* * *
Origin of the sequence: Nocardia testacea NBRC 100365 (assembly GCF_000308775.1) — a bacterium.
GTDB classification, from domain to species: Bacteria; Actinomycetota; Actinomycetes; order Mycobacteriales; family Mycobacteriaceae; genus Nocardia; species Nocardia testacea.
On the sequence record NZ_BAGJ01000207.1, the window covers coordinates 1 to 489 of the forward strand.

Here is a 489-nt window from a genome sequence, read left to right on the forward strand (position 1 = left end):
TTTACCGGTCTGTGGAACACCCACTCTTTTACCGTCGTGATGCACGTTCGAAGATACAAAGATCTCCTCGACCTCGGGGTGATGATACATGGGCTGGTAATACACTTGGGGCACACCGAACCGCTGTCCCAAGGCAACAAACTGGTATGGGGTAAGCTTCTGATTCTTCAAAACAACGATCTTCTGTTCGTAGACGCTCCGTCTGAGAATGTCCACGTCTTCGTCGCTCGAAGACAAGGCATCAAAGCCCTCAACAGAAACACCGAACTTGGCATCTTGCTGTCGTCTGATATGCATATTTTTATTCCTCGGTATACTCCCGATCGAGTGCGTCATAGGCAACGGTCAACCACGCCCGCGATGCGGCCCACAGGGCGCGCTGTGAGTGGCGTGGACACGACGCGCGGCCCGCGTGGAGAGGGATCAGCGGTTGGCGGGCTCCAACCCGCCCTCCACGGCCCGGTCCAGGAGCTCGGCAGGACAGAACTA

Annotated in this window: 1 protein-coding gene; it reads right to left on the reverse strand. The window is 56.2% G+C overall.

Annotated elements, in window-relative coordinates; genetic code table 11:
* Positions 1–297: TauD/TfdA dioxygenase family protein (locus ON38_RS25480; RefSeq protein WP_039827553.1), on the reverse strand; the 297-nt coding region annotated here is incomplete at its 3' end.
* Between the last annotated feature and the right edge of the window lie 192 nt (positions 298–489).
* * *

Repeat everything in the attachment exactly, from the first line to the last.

Origin of the sequence: Nocardia testacea NBRC 100365 (assembly GCF_000308775.1) — a bacterium.
GTDB classification, from domain to species: Bacteria; Actinomycetota; Actinomycetes; order Mycobacteriales; family Mycobacteriaceae; genus Nocardia; species Nocardia testacea.
On the sequence record NZ_BAGJ01000207.1, the window covers coordinates 1 to 489 of the forward strand.

Here is a 489-nt window from a genome sequence, read left to right on the forward strand (position 1 = left end):
TTTACCGGTCTGTGGAACACCCACTCTTTTACCGTCGTGATGCACGTTCGAAGATACAAAGATCTCCTCGACCTCGGGGTGATGATACATGGGCTGGTAATACACTTGGGGCACACCGAACCGCTGTCCCAAGGCAACAAACTGGTATGGGGTAAGCTTCTGATTCTTCAAAACAACGATCTTCTGTTCGTAGACGCTCCGTCTGAGAATGTCCACGTCTTCGTCGCTCGAAGACAAGGCATCAAAGCCCTCAACAGAAACACCGAACTTGGCATCTTGCTGTCGTCTGATATGCATATTTTTATTCCTCGGTATACTCCCGATCGAGTGCGTCATAGGCAACGGTCAACCACGCCCGCGATGCGGCCCACAGGGCGCGCTGTGAGTGGCGTGGACACGACGCGCGGCCCGCGTGGAGAGGGATCAGCGGTTGGCGGGCTCCAACCCGCCCTCCACGGCCCGGTCCAGGAGCTCGGCAGGACAGAACTA

Annotated in this window: 1 protein-coding gene; it reads right to left on the reverse strand. The window is 56.2% G+C overall.

Annotated elements, in window-relative coordinates; genetic code table 11:
* Positions 1–297: TauD/TfdA dioxygenase family protein (locus ON38_RS25480; RefSeq protein WP_039827553.1), on the reverse strand; the 297-nt coding region annotated here is incomplete at its 3' end.
* Between the last annotated feature and the right edge of the window lie 192 nt (positions 298–489).